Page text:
Russian soldiers captured Taira and her driver the next day, March 16, one of many enforced disappearances in areas of Ukraine now held by Russia. Russia has portrayed Taira as working for the nationalist Azov Battalion, in line with Moscow’s narrative that it is trying to “denazify” Ukraine. But the AP found no such evidence, and friends and colleagues said she had no connection to Azov.
The military hospital where she led casualty evacuations is not affiliated with the battalion, whose members have spent weeks defending a sprawling steel plant in Mariupol. The footage that Taira recorded herself testifies to the fact that she tried to save wounded Russian soldiers as well as Ukrainian civilians.
A clip recorded on March 10 shows two Russian soldiers being dragged out of an ambulance by a Ukrainian soldier. One is in a wheelchair. The other is on his knees, his hands tied behind his back, with an obvious leg injury. Their eyes are covered with winter hats and they wear white armbands.
A Ukrainian soldier insults one of them. “Calm down, calm down,” Taira told him.
A woman asks him: “Are you going to treat the Russians?”
“They won’t be so nice to us,” she replies. “But I couldn’t help it. They are prisoners of war.
Taira is now a prisoner of the Russians, one of hundreds of prominent Ukrainians who have been abducted or captured, including local officials, journalists, activists and human rights defenders.
The United Nations Human Rights Monitoring Mission in Ukraine recorded 204 cases of enforced disappearances. He said some of the victims may have been tortured and five of them were later found dead. Ukraine’s ombudsman’s office said it received reports of thousands of missing people in late April, 528 of whom were likely captured.
The Russians also target doctors and hospitals, even though the Geneva Conventions designate both military and civilian doctors for their protection “under all circumstances”. The World Health Organization has verified more than 100 attacks on health care since the start of the war, a number likely to rise.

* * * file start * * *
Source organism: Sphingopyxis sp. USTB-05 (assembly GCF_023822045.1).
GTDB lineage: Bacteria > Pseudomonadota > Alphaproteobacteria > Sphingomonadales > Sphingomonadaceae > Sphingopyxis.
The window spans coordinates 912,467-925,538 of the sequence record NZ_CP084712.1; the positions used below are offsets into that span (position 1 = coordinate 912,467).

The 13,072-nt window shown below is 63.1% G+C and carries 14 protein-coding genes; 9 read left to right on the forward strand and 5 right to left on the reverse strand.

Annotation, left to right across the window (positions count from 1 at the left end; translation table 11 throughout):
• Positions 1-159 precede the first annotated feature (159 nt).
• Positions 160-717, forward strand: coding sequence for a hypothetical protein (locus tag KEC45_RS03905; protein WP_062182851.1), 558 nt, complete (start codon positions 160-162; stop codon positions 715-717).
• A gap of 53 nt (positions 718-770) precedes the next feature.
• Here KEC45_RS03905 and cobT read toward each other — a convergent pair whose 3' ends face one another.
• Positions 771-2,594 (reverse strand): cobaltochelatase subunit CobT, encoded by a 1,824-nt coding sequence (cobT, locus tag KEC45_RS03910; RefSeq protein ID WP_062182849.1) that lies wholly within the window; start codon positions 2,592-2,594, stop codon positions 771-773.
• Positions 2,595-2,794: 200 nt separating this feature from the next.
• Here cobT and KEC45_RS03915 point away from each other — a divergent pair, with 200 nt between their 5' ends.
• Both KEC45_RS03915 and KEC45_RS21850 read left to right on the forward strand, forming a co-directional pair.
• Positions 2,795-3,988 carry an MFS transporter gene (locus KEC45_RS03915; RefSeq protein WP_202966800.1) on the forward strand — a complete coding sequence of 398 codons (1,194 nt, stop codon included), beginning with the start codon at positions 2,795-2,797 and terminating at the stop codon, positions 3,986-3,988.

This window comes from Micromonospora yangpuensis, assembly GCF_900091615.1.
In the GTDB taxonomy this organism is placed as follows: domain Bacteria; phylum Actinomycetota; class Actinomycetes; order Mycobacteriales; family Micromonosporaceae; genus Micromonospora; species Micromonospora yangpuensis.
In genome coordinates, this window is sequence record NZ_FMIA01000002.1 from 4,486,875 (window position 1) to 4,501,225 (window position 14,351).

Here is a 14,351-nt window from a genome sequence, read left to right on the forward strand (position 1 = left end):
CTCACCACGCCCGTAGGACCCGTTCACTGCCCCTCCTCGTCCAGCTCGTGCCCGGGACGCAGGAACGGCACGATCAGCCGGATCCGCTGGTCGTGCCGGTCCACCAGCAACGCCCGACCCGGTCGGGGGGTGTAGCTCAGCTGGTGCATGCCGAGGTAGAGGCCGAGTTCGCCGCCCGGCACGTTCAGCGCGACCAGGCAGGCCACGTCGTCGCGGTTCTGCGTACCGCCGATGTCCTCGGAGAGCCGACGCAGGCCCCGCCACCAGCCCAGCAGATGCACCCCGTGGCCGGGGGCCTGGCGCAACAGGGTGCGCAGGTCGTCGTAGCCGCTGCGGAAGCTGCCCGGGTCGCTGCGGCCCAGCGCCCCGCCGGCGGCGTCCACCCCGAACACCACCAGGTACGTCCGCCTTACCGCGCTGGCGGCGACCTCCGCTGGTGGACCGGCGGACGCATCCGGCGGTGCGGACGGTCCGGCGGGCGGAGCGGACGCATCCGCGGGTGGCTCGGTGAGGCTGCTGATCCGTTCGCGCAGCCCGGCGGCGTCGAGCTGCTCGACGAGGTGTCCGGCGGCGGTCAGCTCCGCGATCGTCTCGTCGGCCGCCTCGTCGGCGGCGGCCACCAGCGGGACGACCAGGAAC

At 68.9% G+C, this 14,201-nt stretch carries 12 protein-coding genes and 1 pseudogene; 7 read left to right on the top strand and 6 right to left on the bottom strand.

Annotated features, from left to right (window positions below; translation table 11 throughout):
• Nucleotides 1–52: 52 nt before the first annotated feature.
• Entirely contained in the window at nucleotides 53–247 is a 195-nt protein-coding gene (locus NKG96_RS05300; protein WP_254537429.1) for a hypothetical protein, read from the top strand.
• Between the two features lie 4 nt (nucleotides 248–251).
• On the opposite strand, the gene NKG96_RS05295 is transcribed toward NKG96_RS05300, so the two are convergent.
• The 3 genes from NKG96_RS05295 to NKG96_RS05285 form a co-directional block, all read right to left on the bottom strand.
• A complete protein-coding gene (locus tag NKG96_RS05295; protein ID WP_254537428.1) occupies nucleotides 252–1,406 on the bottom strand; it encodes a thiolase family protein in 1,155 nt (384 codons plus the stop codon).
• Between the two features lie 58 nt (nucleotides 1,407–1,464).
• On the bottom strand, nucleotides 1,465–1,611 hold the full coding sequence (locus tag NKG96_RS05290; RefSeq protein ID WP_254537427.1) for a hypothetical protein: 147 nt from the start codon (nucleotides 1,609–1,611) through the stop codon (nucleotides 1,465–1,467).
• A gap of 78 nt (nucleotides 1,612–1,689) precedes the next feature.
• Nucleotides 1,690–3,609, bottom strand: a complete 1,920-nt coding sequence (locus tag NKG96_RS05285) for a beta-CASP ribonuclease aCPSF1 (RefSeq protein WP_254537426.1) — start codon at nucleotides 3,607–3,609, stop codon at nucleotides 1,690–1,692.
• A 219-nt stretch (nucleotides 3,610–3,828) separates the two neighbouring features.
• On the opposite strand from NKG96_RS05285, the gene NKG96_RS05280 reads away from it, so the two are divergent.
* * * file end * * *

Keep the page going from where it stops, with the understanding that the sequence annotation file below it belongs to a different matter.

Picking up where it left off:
More recently, Russian soldiers removed a woman from a Mariupol convoy on May 8, accused her of being an army nurse and forced her to choose between letting her 4-year-old daughter accompany her to a destiny unknown or continue to Ukraine. controlled territory. The mother and child became separated and the baby girl arrived in the Ukrainian town of Zaporizhzhia, UN officials said.
“It’s not about saving any particular woman,” said Oleksandra Chudna, who volunteered as a doctor with Taira in 2014. “Taira will represent doctors and women who have gone to the front lines.”
Taira’s situation takes on new meaning as Mariupol’s last defenders are evacuated to Russian territories, in what Russia calls a massive surrender and Ukraine calls a mission accomplished. Russia says more than 1,700 Ukrainian fighters have surrendered in Mariupol this week, bringing new attention to the treatment of prisoners. Ukraine has expressed hope that the fighters could be exchanged for Russian POWs, but a Russian official said without evidence that they should not be exchanged but put on trial.
The Ukrainian government says it tried to add Taira’s name to a prisoner exchange a few weeks ago. However, Russia denies holding her, despite her appearing on TV channels in Ukraine’s breakaway Donetsk region and on Russia’s NTV network, handcuffed and with a bruised face. The Ukrainian government declined to speak about the case at the request of the AP.
Taira, 53, is known in Ukraine as a star athlete and the person who trained the country’s volunteer medical force. What stands out in his video and in his friends’ descriptions is a big, rambunctious personality with a telegenic presence, the kind of person who relishes swimming with dolphins.
The video is an intimate recording from February 6 to March 10 of a besieged city that has now become a global symbol of Russian invasion and Ukrainian resistance. In it, Taira is a whirlwind of energy and grief, recording the death of a child and the treatment of wounded soldiers on both sides.
On February 24, the first day of the war, Taira chronicled efforts to bandage the open head wound of a Ukrainian soldier.
Two days later, she ordered her colleagues to wrap a wounded Russian soldier in a blanket. “Cover it because it’s shaking,” she says in the video. She calls the young man “Sunshine” – a favorite nickname for the many soldiers who have passed through his hands – and asks why he came to Ukraine.
“You take care of me,” he told her, almost amazed. His response: “We treat everyone the same.”
Later that night, two children – a brother and a sister – arrive seriously injured in a shooting at a checkpoint. Their parents are dead. By the end of the night, despite Taira’s pleas to “stay with me, little one”, so is the little boy.